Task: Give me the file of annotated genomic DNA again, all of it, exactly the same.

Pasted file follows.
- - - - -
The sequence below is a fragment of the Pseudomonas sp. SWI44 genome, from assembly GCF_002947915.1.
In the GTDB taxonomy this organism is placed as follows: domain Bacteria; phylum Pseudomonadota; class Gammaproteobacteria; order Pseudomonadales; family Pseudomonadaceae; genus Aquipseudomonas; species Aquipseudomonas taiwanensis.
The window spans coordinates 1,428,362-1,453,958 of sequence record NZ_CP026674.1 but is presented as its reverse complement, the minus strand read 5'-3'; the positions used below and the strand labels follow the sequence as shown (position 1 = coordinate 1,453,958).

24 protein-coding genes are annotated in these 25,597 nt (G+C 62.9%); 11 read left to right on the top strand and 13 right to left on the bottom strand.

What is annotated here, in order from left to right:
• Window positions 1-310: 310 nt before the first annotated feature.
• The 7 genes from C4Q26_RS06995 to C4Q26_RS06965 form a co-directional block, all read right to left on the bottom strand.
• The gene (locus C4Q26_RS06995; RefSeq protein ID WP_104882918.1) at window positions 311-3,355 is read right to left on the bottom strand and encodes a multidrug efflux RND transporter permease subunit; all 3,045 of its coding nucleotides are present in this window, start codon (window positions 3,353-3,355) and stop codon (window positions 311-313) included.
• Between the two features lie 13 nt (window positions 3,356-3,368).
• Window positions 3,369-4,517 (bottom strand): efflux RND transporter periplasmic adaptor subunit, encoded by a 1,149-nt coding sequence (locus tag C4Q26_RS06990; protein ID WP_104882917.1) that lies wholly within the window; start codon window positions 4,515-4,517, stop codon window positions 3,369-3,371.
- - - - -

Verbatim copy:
The sequence below is a fragment of the Pseudomonas sp. SWI44 genome, from assembly GCF_002947915.1.
In the GTDB taxonomy this organism is placed as follows: domain Bacteria; phylum Pseudomonadota; class Gammaproteobacteria; order Pseudomonadales; family Pseudomonadaceae; genus Aquipseudomonas; species Aquipseudomonas taiwanensis.
The window spans coordinates 1,428,362-1,453,958 of sequence record NZ_CP026674.1 but is presented as its reverse complement, the minus strand read 5'-3'; the positions used below and the strand labels follow the sequence as shown (position 1 = coordinate 1,453,958).

24 protein-coding genes are annotated in these 25,597 nt (G+C 62.9%); 11 read left to right on the top strand and 13 right to left on the bottom strand.

What is annotated here, in order from left to right:
• Window positions 1-310: 310 nt before the first annotated feature.
• The 7 genes from C4Q26_RS06995 to C4Q26_RS06965 form a co-directional block, all read right to left on the bottom strand.
• The gene (locus C4Q26_RS06995; RefSeq protein ID WP_104882918.1) at window positions 311-3,355 is read right to left on the bottom strand and encodes a multidrug efflux RND transporter permease subunit; all 3,045 of its coding nucleotides are present in this window, start codon (window positions 3,353-3,355) and stop codon (window positions 311-313) included.
• Between the two features lie 13 nt (window positions 3,356-3,368).
• Window positions 3,369-4,517 (bottom strand): efflux RND transporter periplasmic adaptor subunit, encoded by a 1,149-nt coding sequence (locus tag C4Q26_RS06990; protein ID WP_104882917.1) that lies wholly within the window; start codon window positions 4,515-4,517, stop codon window positions 3,369-3,371.